On Christmas, may we keep this thought in mind:

 Kindness and respect are gifts we can give one another everyday and anytime. It’s free and paid with an open heart!  – Valerie McKinney

On this day in 1947, the first transistor was invented by Bardeen, Brattain & Shockley in Bell Labs.  Later in 1954 the popular transistor radio came along.  Billions of these little dudes were manufactured during the 1960’s and 1970’s.  They were typically pocket-sized and changed popular music listening habits because we could listen to the radio anywhere we went with ease.  By the 1980’s, cheap AM transistor radios took a back seat to devices with higher audio quality, such as portable CD players, personal audio players and boom boxes.

My radio was very small – pocket-sized and nestled in a little brown leather pouch with holes punched in it to let the sound through.  There was a slot in the side of the leather pouch where the two dials were – one dial for changing channels and one for controlling volume.  Heaven forbid you should use the volume control at night when everyone was trying to sleep – and let it slip from your grip!  You could potentially wake up the whole house!  My first transistor radio didn’t have a jack for an ear piece – but after I accidentally turned up the volume at night a few times – my folks got me a second one that did have a jack for an ear piece.  And I know you think it was something like headphones – but no – it was more like ear buds – but only one!  Yep – one little plastic ear bud – !  I used to worry that I’d lose my hearing if I kept putting it in the same ear, so I traded ears every time.  It may have helped – who knows really?

When I was a kid, my transistor radio went to bed with me.  I listened to talk radio while all my friends were listening to the top 40 on KLEO.  I have always enjoyed listening to the news – current events has always intrigued me, although nowadays it often frustrates me.  LOL!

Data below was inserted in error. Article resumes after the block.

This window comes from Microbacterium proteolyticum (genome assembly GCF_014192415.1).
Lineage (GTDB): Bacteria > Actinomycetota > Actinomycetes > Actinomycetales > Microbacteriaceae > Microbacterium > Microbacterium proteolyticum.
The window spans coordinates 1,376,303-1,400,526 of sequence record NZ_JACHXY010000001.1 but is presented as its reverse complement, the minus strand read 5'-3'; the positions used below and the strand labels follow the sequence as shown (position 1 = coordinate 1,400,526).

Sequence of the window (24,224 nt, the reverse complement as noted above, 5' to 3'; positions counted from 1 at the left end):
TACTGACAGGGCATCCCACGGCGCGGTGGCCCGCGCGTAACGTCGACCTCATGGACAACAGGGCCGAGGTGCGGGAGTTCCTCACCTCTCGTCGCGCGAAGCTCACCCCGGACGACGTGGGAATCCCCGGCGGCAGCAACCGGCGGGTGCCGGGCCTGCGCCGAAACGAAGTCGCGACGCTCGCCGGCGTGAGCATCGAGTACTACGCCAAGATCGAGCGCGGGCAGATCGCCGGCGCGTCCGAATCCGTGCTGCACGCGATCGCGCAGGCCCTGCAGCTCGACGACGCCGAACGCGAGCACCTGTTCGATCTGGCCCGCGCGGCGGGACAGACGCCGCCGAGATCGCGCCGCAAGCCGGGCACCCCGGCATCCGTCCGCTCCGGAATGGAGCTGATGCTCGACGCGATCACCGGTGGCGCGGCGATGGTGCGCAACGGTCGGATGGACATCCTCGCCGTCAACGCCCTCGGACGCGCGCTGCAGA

I listened to Wichita’s KWBB- talk radio.  Yes, by today’s standards the audio quality of the transistor radio was poor.  We traded the sound quality for convenience but did not seem to be bothered by it.  The tiny radio operated on one 9-volt battery (I kept a stash of them in my dresser drawer).  On that radio I heard news of Watergate and various other scandals.  I was lulled to sleep by debates and commentaries about various subjects.

But at 11pm, after the news was over – that was my favorite time to listen to my radio.  The CBS RADIO MYSTERY THEATER came on!  It was an hour of radio drama – and I loved it!  My little transistor transported me into another place and sometimes into another time!  Not long ago, I acquired the entire collection of CBS RADIO MYSTERY THEATER on CD.  I can listen to the stories anytime I like – but nothing will take the place of being in bed under the covers listening to my transistor radio.  🙂

If you are looking for a perfect Christmas gift, may I suggest a new devotional book by Lucinda Berry Hill?  Everyone needs a new devotional book to begin the new year!


Click on the link below to order your copy!







NEWSPAPER CARRIER DAY celebrates the life and hiring date of Barney Flaherty, who was the first newspaper carrier (or paperboy), hired in 1833 by Benjamin Day, who was the publisher of the New York Sun newspaper at the time.

I think when we think of the good ol’ days, we think of a little boy riding a bike around town throwing newspapers at dawn. The paper man in my old neighborhood was the exact opposite of that. Mr. Ramsey (I don’t know what his first name was) came to our house in the evenings after supper to hand us the evening edition of The Wichita Eagle and Beacon. Two things have changed since then. Now the name of our newspaper is The Wichita Eagle, and there is no longer an evening edition. If you don’t catch the morning edition, consider yourself uninformed until tomorrow.

Wow, I was only a little girl so my description of Mr. Ramsey may be a little sketchy. I have slept a lot since those days. My most vivid memory is that he smiled a lot and winked. He seemed to truly enjoy his job and he enjoyed life. I think he could have talked with my folks about Oklahoma for a long time. He came from Enid, Oklahoma. Mama grew up on a farm near Kibby and Daddy lived in Southern Oklahoma.

We went out to Granny LaVella & Grandpa Frank’s farm nearly every weekend. Mr. Ramsey used to come walking up our driveway as we were unloading the car sometimes. He’d happily tease my Dad about needing to get that shiny white Ford Galaxy cleaned up – he’d say, “Mr. Turner, you’d better get that red dirt off your car!”

I miss those days because nothing is personalized anymore. Everyone is solely responsible for themselves and customer service seems to have gone out the proverbial window! I miss the milkman, the newspaper man, the guy who delivered groceries to our house. Of course we have companies like Schwan that still offer home delivery, but it’s not the same. Yes, there is Pizza Hut home delivery – ha ha. 😉